Why No Web Blackout For CISPA? Google It

To understand why "the Internet community" isn’t up in arms over the new cyber security bill, you have to follow the money.

According to the blog-and-Twitter hive mind, a kind of "Internet spring" blossomed early in 2012. On January 18, major websites including Wikipedia, "went dark" to protest SOPA (the Stop Online Piracy Act), and Google blacked out its logo and explained its objections to the bill in an official blog post. The threat of online censorship—rooted in reality but grossly exaggerated—generated a wave of calls and emails to Congress that proved more powerful than a push from the media companies and artists organizations that supported the bill. When SOPA died, pundits declared "the Internet community had spoken."

But that’s not who spoke the loudest.

It’s not worth mourning SOPA, a sprawling bill full of vague definitions that made it nearly impossibly to fairly enforce (although it also contained some good ideas and its Senate counterpart was less problematic). But what's often misunderstood is that Internet companies pushed against the bill as hard as media companies lobbied for it. That's mostly because bill would have given online companies more responsibility for copyright infringement, or "sharing" as well-funded startups like to call it. When you consider Google's recent disclosure that it spent more than $5 million on lobbying in the first quarter of 2012 alone, the real reasons for SOPA's abrupt death start to come into focus. That figure doesn’t count the money Google gave to groups that opposed the law—or the space it devoted to the issue on its home page, the most valuable piece of online real estate in the world. Say what you will about the lobbying power of media companies, but NBC Universal didn’t run a pro-SOPA crawl on Sunday Night Football.

Google spends so much on lobbying that it’s hard to celebrate with a straight face the people-power that supposedly slayed SOPA. That $5 million—for just one quarter—represents a 240% increase from the same period last year. That’s more than the official lobbying budget of the MPAA ($570,000 for the same time period), the RIAA ($1.67 million), or media companies like Disney ($1.3 million) or News Corp. ($1.57 million). It’s more than Microsoft ($1.79 million), Facebook ($650,000), Amazon ($650,000), and Apple ($500,000) combined. It’s even more than Exxon Mobil ($4.17 million), which doesn’t have a cool, catchy motto like "Don’t be evil."

Google spends so much on lobbying that it’s hard to celebrate with a straight face the people-power that supposedly slayed SOPA

Following the money is important since so many activists crowed about how "the Internet community" resisted the power of corporations. Most neglected to mention that much of this activity was funded by another powerful corporation, as well as the venture capitalists that count on a lawless web to turn companies like Pinterest into rich IPOs. In November, the Open Congress blog ran a post about "Why SOPA and PROTECT-IP Are So Hard to Kill," suggesting that the entertainment industry spent many times more lobbying for the bill than technology companies pushing against it. While media companies almost certainly did spend more on the issue—unfortunately, it’s almost impossible to figure out what companies spend to lobby for or against a particular bill—the post grossly exaggerated the difference by including in the pro-SOPA column all of the spending by the U.S. Chamber of Commerce. The Chamber did a lot of the heavy lifting on SOPA, but the Chamber also lobbies on dozens of issues that have nothing to do with SOPA or technology. It's worth noting in this context, too, that the Open Congress blog, which detailed the entertainment industry's massive support of SOPA, is funded by the Sunlight Foundation, whose board includes former Google lobbyist and White House staffer Andrew McLaughlin and tech venture capitalist Esther Dyson.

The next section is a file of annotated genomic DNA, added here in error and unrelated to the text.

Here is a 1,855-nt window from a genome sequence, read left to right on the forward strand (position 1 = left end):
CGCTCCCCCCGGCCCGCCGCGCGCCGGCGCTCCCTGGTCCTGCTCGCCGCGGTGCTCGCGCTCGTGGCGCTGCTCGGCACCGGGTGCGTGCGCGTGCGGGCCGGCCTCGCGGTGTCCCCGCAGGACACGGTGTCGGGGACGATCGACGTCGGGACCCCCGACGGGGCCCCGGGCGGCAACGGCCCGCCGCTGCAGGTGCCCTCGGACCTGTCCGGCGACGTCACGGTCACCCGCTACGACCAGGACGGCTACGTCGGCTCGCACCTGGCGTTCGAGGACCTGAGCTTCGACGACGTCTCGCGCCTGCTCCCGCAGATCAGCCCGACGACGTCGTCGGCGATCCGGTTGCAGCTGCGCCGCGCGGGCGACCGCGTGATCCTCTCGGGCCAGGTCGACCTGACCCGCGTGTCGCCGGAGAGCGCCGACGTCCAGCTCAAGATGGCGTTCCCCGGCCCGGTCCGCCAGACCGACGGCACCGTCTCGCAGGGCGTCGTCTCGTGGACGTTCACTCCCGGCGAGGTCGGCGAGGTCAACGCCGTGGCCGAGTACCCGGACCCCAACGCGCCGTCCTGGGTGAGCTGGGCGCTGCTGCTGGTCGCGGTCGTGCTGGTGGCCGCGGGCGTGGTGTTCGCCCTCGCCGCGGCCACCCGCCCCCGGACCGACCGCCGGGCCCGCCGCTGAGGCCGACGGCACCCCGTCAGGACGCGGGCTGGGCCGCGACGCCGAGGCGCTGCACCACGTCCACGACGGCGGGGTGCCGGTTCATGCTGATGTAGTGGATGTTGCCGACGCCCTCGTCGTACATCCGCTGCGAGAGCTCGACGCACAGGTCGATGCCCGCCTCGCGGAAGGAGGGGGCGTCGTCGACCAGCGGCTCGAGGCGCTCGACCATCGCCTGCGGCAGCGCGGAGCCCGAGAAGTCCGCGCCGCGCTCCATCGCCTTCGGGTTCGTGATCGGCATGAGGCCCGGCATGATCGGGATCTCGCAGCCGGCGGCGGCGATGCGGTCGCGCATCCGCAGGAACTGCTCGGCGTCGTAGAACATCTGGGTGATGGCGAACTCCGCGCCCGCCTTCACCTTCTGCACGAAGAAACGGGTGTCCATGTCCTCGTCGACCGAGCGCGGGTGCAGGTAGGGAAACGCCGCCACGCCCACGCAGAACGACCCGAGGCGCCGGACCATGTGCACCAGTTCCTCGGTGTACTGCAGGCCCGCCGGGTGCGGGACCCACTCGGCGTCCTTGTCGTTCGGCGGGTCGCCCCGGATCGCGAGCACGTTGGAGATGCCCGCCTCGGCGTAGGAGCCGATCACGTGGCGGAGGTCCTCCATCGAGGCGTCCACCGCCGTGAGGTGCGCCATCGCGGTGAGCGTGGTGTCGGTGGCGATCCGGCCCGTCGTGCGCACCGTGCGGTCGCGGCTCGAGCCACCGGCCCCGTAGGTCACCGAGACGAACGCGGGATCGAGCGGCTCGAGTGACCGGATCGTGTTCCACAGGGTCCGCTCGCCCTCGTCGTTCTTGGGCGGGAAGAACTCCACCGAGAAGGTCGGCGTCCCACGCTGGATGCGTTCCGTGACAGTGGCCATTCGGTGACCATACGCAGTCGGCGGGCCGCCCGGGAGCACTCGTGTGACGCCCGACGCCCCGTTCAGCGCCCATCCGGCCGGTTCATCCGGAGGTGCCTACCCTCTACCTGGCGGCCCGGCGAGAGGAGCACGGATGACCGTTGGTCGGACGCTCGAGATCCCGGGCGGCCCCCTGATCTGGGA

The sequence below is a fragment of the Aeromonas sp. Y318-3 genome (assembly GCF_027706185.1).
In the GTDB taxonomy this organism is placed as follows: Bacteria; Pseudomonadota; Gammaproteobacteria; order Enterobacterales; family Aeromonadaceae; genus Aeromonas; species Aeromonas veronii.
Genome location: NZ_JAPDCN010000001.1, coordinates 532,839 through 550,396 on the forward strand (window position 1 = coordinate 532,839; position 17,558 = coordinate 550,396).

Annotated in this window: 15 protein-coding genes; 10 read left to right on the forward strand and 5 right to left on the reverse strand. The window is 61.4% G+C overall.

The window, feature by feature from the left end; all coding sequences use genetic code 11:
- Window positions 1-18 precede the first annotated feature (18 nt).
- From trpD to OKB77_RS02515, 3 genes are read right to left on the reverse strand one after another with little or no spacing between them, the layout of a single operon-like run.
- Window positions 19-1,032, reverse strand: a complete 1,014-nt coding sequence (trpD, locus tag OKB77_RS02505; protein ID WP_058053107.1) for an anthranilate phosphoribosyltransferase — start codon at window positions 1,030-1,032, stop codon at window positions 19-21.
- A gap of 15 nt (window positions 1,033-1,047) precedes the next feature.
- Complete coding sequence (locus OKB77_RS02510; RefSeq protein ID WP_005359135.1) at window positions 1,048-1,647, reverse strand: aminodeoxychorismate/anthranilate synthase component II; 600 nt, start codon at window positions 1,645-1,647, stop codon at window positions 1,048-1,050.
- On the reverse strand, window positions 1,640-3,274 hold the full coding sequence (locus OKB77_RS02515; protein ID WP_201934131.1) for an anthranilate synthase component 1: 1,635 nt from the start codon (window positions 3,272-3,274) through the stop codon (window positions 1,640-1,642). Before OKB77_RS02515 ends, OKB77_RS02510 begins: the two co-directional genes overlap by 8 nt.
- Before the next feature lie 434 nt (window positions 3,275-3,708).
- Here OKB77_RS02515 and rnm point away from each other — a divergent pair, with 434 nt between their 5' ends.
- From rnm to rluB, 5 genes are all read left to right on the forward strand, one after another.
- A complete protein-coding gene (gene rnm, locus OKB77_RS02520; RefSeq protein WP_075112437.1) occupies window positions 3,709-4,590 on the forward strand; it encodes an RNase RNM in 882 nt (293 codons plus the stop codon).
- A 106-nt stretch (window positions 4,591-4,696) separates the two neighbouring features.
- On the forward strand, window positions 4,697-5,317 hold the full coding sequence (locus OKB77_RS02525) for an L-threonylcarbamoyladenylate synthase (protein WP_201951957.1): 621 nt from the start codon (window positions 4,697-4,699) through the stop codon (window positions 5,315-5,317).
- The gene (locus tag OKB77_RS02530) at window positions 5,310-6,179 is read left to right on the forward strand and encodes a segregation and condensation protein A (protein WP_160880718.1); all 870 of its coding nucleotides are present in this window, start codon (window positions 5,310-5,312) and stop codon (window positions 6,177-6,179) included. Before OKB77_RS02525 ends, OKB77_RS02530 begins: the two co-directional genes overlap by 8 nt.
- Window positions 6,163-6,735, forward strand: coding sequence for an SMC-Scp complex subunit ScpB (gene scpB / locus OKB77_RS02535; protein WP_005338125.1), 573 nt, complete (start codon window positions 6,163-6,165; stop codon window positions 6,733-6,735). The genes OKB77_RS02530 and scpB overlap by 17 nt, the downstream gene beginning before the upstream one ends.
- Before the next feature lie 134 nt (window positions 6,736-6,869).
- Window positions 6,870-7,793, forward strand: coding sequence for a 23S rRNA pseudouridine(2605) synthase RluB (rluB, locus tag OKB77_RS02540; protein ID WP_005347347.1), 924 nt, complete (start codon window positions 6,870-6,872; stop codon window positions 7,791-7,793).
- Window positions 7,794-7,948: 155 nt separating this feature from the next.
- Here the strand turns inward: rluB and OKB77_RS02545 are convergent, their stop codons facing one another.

On Google’s end, its $5 million doesn’t include money it gives to technology trade groups like NetCoalition and CCIA, which played their own parts in stoking the fury against SOPA. On December 29, Markham Erickson, the executive director of NetCoalition, told CNet that "there have been serious discussions" about major companies blacking out their websites. (Three weeks later, the organization minimized its role, telling the New York Times that "The Internet responded the way only the Internet could.") And lawmakers had 5 million reasons to attend the NetCoalition’s Capitol-building briefing on SOPA the day after the blackout.

Since lobbying disclosures only measure money spent on formal "big-L" lobbying, they don’t count the donations Google makes to universities like Stanford, which held a panel on "What’s Wrong With SOPA" that didn’t bother to present the opposing point of view. Or the cash it spends hiring consultancies like Engage, which builds online political campaigns like DontCensorTheNet.com. (Engage says it works for Google on other issues and that staffers there put together an anti-SOPA campaign on their own time.) Or the money Google gives to groups like Public Knowledge—quoted by the New York Times as being sympathetic to Google’s plight in Washington in a story that didn’t mention the financial connection.